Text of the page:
It also leads to such an obsessive focus on marginal constituencies that it seems our politicians campaign not to the country but to those constituencies where votes really matter. Why else would Tory partisan Lord Ashcroft be pouring vast amounts of his own money into these constituencies? In the fight to hold/gain marginal seats, the easy seats of traditional, working class Labour heartlands can afford to be ignored.

In theory, proportional representation would mean the methods and messages of the parties would need to become broader and more inclusive. To increase its share of the vote (and thus its share of seats in Parliament), Labour would need to realise the dormant potential of its heartlands, work closer with trade unions to bring working people to the polls and, most importantly, produce policies and rhetoric that would give them something to vote for.

All of which sounds like an incredibly enthusiastic vote in favour, but in truth I don’t think PR would necessarily be a miracle drug for our democracy and I haven’t even resolved some of the issues I have with it, like whether local issues would be marginalised, how it can lead to constituencies electing MPs who only came second or third in the popular vote, whether it makes MPs less accountable to their constituents.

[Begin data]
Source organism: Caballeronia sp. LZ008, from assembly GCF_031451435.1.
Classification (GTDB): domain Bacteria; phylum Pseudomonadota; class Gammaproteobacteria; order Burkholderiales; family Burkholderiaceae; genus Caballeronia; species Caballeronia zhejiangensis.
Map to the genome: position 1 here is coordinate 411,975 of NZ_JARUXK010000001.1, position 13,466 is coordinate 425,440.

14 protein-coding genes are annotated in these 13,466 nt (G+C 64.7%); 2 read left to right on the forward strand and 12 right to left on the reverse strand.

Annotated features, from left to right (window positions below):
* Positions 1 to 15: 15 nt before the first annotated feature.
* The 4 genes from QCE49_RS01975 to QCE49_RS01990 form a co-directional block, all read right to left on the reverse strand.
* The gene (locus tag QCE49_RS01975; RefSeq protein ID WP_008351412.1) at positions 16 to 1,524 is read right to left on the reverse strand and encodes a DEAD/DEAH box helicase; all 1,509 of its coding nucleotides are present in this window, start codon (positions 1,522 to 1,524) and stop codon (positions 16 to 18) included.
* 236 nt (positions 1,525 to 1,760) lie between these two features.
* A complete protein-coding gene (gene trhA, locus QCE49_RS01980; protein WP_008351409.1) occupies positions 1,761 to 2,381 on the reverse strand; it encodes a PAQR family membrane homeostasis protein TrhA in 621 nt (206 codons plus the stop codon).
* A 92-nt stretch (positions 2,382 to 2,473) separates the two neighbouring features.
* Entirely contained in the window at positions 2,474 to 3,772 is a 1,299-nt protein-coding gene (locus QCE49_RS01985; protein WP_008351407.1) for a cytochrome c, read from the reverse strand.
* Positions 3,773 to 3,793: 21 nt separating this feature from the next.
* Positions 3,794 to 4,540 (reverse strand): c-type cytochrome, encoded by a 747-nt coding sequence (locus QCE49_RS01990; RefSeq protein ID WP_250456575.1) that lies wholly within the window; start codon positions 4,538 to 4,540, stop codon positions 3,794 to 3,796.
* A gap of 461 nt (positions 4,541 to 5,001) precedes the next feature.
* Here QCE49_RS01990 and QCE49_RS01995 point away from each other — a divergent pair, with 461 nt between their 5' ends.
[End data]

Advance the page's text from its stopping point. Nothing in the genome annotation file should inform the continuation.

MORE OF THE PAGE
Then there’s the thorny issue of forcing folks to the polls. Compulsory voting – brought to you by the same illiberal, top-down changeniks whose greatest hits include ASBOS, the smoking ban, identity cards and moral panics over obesity and binge drinking – is yet another sign that the government believes it can legislate us all into becoming better citizens. Whether it would encourage people to become more active in the politics or merely foster resentment and result in ‘none of the above’ being the overwhelming winner is not something I’d like to bet on.

If you ask me, the one saving grace about first past the post is that it shows our politics needs fixing. Whilst PR isn’t perfect, compulsory voting would surely just paper over the cracks.

Photo taken by Flickr user Neil Wykes, borrowed under a Creative Commons license.